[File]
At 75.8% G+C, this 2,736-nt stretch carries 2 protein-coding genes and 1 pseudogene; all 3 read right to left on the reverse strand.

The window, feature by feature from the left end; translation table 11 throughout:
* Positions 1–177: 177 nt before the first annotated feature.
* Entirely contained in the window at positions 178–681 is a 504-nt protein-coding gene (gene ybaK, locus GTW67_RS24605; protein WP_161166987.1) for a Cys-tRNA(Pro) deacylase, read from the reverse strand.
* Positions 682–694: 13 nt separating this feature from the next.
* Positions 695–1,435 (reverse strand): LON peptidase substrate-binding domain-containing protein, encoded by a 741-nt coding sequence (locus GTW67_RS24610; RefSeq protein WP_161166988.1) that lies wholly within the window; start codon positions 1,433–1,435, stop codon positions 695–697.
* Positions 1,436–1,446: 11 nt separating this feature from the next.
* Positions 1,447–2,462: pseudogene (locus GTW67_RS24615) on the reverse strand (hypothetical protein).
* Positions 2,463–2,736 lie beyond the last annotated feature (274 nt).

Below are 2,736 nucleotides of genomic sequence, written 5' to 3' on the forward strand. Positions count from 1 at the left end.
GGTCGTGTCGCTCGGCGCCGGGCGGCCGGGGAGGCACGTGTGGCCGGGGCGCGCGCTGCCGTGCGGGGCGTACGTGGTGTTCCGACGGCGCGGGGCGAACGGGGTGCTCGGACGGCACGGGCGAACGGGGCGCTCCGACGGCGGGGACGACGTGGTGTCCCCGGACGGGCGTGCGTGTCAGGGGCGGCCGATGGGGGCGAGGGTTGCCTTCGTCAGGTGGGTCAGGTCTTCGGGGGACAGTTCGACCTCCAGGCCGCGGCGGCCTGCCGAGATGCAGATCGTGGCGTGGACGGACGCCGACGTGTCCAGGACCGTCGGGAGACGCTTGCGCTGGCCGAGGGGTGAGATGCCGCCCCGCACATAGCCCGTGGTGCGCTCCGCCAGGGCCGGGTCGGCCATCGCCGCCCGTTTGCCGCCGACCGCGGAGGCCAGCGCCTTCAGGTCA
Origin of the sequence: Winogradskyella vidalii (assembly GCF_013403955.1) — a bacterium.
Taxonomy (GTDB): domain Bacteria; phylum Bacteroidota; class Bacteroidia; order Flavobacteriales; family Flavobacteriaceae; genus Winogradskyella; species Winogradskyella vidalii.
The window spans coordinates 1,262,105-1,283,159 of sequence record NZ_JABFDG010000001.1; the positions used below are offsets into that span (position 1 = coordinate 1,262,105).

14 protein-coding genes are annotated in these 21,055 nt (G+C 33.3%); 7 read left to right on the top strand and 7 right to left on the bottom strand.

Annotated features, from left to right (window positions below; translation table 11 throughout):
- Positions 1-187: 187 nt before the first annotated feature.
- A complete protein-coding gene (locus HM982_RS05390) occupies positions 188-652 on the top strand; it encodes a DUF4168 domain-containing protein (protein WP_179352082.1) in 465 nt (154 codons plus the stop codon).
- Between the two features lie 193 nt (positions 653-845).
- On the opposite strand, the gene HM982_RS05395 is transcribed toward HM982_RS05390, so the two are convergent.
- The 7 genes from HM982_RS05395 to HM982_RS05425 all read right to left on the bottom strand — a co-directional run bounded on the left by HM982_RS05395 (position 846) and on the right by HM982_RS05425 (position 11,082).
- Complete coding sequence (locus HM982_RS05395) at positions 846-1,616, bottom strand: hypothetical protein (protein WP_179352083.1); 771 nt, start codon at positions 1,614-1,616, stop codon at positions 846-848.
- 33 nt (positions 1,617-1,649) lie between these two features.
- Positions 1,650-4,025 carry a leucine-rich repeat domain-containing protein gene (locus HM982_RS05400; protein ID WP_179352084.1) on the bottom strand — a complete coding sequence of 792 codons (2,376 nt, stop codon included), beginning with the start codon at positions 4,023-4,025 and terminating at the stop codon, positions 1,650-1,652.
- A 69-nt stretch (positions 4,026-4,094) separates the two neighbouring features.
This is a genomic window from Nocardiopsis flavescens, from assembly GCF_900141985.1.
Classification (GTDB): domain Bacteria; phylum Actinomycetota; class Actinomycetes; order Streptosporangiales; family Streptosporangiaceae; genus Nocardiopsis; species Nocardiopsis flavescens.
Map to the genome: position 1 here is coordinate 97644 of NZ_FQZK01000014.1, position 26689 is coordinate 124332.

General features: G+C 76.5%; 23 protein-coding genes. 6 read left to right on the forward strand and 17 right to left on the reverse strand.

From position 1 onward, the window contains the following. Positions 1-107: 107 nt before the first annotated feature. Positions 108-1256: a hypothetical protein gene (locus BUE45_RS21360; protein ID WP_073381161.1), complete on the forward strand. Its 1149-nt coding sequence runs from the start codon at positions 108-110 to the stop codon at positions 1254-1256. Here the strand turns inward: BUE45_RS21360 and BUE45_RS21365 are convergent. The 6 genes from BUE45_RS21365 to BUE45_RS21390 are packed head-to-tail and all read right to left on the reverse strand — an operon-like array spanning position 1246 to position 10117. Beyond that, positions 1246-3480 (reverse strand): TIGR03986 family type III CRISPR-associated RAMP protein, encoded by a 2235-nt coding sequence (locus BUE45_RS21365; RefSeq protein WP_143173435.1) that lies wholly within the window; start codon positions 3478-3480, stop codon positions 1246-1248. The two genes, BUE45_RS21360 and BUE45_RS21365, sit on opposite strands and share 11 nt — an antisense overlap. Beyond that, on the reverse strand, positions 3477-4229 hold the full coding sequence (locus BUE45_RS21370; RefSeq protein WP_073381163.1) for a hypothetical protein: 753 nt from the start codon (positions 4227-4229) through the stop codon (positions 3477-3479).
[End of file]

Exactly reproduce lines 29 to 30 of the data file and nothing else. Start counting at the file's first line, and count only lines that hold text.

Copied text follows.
General features: G+C 76.5%; 23 protein-coding genes. 6 read left to right on the forward strand and 17 right to left on the reverse strand.

From position 1 onward, the window contains the following. Positions 1-107: 107 nt before the first annotated feature. Positions 108-1256: a hypothetical protein gene (locus BUE45_RS21360; protein ID WP_073381161.1), complete on the forward strand. Its 1149-nt coding sequence runs from the start codon at positions 108-110 to the stop codon at positions 1254-1256. Here the strand turns inward: BUE45_RS21360 and BUE45_RS21365 are convergent. The 6 genes from BUE45_RS21365 to BUE45_RS21390 are packed head-to-tail and all read right to left on the reverse strand — an operon-like array spanning position 1246 to position 10117. Beyond that, positions 1246-3480 (reverse strand): TIGR03986 family type III CRISPR-associated RAMP protein, encoded by a 2235-nt coding sequence (locus BUE45_RS21365; RefSeq protein WP_143173435.1) that lies wholly within the window; start codon positions 3478-3480, stop codon positions 1246-1248. The two genes, BUE45_RS21360 and BUE45_RS21365, sit on opposite strands and share 11 nt — an antisense overlap. Beyond that, on the reverse strand, positions 3477-4229 hold the full coding sequence (locus BUE45_RS21370; RefSeq protein WP_073381163.1) for a hypothetical protein: 753 nt from the start codon (positions 4227-4229) through the stop codon (positions 3477-3479).